'You're Not Going to Die Tonight'

William "Al" Slaughter is recovering at George Washington University Hospital after slipping into the Washington Channel on Monday night. (By John Mcdonnell -- The Washington Post)
By Allison Klein
Washington Post Staff Writer
Wednesday, January 24, 2007

It was unlucky that William "Al" Slaughter was wearing his slick, new dress shoes as he walked on an icy dock next to his houseboat on D.C.'s Southwest waterfront Monday night.

In an instant, he skidded deep into the 38-degree water and could not hoist himself out of the Washington Channel, he said. It was 10:30, and not a soul was around to hear him cry "Help!"

After about 10 minutes, Slaughter, 53, who is a crewman on a yacht that cruises the Potomac River, started to lose muscle control in the frigid water, he said. Just then, he could not believe his eyes: Three men were ambling along the street by the Washington Marina, separated from him by a seven-foot-high iron fence.

He yelped for them, and one, aided by the others, climbed over the fence and ran over to Slaughter, who was struggling to keep his head above water.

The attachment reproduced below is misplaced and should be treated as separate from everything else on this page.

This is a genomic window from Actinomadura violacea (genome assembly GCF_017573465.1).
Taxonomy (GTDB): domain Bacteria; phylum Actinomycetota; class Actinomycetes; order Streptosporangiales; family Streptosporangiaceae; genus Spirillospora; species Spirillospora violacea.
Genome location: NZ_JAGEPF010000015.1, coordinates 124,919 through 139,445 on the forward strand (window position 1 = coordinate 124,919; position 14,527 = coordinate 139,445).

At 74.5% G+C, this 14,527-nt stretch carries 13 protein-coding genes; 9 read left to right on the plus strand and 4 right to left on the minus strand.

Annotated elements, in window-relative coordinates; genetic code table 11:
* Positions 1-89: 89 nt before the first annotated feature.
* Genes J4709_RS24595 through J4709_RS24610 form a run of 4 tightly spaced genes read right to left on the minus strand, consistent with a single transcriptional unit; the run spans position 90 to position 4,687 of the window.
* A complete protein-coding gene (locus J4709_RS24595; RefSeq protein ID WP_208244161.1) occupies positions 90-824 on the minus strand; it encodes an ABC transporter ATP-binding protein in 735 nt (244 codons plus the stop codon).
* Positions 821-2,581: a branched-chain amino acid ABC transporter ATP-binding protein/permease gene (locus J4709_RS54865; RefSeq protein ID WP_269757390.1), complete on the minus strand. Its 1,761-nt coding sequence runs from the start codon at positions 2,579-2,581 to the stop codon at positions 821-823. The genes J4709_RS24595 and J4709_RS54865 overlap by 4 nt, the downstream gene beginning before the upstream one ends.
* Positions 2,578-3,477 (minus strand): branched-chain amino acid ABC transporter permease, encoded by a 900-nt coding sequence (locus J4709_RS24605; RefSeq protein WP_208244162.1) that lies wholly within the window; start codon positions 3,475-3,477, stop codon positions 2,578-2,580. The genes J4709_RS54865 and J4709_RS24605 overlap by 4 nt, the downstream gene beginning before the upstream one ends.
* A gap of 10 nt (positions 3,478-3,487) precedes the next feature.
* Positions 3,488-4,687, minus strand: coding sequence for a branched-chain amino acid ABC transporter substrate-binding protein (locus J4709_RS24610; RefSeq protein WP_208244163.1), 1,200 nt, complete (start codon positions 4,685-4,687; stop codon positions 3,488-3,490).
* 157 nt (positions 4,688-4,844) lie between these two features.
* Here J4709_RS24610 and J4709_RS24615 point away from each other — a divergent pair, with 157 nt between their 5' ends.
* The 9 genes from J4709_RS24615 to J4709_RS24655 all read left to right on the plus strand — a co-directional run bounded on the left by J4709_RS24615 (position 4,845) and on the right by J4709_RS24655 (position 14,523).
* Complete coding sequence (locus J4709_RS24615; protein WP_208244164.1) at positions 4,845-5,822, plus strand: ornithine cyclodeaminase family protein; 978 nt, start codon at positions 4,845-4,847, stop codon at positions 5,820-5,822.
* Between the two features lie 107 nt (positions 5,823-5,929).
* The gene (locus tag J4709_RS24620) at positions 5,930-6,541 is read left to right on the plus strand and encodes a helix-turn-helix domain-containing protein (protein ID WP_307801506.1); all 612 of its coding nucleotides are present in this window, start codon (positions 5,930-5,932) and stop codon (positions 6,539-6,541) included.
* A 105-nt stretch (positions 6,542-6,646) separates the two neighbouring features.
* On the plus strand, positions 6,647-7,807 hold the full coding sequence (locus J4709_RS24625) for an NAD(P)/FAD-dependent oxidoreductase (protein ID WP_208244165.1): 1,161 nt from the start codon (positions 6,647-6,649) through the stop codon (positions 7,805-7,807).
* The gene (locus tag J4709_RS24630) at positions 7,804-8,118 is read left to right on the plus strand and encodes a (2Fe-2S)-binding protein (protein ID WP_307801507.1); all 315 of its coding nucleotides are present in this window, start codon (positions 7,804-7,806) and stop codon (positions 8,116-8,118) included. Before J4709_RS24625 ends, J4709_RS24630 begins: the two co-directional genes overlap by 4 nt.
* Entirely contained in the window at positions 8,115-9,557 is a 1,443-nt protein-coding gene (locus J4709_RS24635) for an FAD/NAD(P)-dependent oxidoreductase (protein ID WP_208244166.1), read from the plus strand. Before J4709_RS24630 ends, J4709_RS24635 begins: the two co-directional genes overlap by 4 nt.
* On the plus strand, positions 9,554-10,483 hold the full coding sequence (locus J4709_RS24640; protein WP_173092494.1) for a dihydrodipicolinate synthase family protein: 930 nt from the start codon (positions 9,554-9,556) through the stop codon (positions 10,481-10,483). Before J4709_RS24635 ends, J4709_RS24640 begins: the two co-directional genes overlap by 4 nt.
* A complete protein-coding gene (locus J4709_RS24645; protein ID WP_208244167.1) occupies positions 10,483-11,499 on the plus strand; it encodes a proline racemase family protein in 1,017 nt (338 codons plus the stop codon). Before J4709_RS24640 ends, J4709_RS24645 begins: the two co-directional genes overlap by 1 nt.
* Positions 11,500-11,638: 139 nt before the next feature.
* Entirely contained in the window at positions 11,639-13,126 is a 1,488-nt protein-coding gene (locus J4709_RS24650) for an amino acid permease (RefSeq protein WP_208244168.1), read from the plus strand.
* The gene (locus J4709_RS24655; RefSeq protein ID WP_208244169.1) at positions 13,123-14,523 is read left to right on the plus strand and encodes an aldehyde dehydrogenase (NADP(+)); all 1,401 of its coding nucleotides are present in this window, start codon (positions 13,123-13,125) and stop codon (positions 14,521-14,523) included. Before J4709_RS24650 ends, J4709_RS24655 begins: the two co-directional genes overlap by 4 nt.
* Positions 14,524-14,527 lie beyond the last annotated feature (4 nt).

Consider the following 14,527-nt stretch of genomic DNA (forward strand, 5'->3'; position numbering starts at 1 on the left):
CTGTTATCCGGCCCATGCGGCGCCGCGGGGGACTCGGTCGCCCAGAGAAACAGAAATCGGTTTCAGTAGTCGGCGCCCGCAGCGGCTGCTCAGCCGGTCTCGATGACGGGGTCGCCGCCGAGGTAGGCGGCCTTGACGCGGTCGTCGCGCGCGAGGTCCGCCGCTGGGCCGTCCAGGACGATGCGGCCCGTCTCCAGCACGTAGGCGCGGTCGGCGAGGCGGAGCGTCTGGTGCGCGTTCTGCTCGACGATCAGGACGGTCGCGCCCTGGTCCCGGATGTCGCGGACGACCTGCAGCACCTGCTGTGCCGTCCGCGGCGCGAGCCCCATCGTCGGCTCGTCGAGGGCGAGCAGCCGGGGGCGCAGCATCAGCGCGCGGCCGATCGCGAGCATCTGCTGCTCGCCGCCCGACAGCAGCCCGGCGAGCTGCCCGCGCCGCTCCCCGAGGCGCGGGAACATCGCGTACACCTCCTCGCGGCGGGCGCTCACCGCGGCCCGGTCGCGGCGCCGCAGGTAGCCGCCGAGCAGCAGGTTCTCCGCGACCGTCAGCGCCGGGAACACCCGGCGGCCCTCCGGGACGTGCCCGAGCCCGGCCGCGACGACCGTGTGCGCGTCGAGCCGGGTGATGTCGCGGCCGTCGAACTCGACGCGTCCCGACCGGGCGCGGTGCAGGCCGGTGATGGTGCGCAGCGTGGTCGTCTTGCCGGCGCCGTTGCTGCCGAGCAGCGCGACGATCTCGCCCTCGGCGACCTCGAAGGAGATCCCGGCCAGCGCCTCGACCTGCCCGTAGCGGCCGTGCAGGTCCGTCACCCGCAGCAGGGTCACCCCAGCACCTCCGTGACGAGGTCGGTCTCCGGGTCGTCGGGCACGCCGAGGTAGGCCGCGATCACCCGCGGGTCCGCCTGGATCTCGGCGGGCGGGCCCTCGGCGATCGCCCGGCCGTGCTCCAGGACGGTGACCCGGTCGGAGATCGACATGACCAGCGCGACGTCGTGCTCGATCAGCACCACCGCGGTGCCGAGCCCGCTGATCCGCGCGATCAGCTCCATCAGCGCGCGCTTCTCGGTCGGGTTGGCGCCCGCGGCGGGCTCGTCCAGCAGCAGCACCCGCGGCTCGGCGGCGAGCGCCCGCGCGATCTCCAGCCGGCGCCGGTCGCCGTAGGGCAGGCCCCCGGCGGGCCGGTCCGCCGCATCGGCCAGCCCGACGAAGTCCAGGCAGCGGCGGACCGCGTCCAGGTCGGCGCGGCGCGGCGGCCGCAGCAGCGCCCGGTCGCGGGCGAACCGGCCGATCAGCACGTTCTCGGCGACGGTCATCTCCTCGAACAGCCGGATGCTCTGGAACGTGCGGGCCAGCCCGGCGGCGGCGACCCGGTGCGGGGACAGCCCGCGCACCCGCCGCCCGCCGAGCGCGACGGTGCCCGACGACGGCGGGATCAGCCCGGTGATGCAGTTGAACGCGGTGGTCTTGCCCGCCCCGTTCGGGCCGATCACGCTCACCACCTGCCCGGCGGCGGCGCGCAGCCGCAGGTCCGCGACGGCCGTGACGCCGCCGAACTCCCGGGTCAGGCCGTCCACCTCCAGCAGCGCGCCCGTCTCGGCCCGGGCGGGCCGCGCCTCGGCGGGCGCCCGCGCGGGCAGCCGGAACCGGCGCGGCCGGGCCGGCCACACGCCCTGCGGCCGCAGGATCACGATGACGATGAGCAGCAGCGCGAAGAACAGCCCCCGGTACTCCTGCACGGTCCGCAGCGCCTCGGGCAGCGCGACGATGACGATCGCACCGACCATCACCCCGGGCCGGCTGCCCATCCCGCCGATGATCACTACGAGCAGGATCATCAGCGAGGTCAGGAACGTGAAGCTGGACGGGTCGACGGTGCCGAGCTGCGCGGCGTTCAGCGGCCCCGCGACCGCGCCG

Floyd Lipscomb, who police said is homeless, tried to pull Slaughter out of the channel. But he did not have the strength to pull Slaughter and his heavy wool coat out of the water, Slaughter said last night from his room at George Washington University Hospital.

So Lipscomb held on tight to Slaughter's arm and told him: " 'You're not going to die tonight. I'm going to hold on to you. I got you,' " Slaughter said.

The two other men, also homeless, identified by police as Duke "Showtime" Kelley and DeLeon Butler, alerted officers that a man had fallen into the water in the 1100 block of Maine Avenue. Slaughter feared he might drown right next to where he lived, on a houseboat christened Finished Business.

Slaughter said he thinks he lost consciousness a few times while Lipscomb waited for help. But Lipscomb never let him go under, he said.

"Had he not been there, I would have quietly slipped to the bottom," said Slaughter, who works for his brother's cruise business, Capital Yacht Charters.

D.C. police harbor patrol officer Hilliard Dean said he arrived at the scene about two minutes after receiving the call for help. Kelley and Butler hoisted Dean over the fence so he could also aid Slaughter, Dean said.

Dean and Lipscomb each grabbed one of Slaughter's arms and tugged him out of the water. Hypothermia had already set in, Dean said.

"[Lipscomb] is jumping up and down hollering and saying, 'I saved somebody's life!' " Dean said. "He was excited he did something great."

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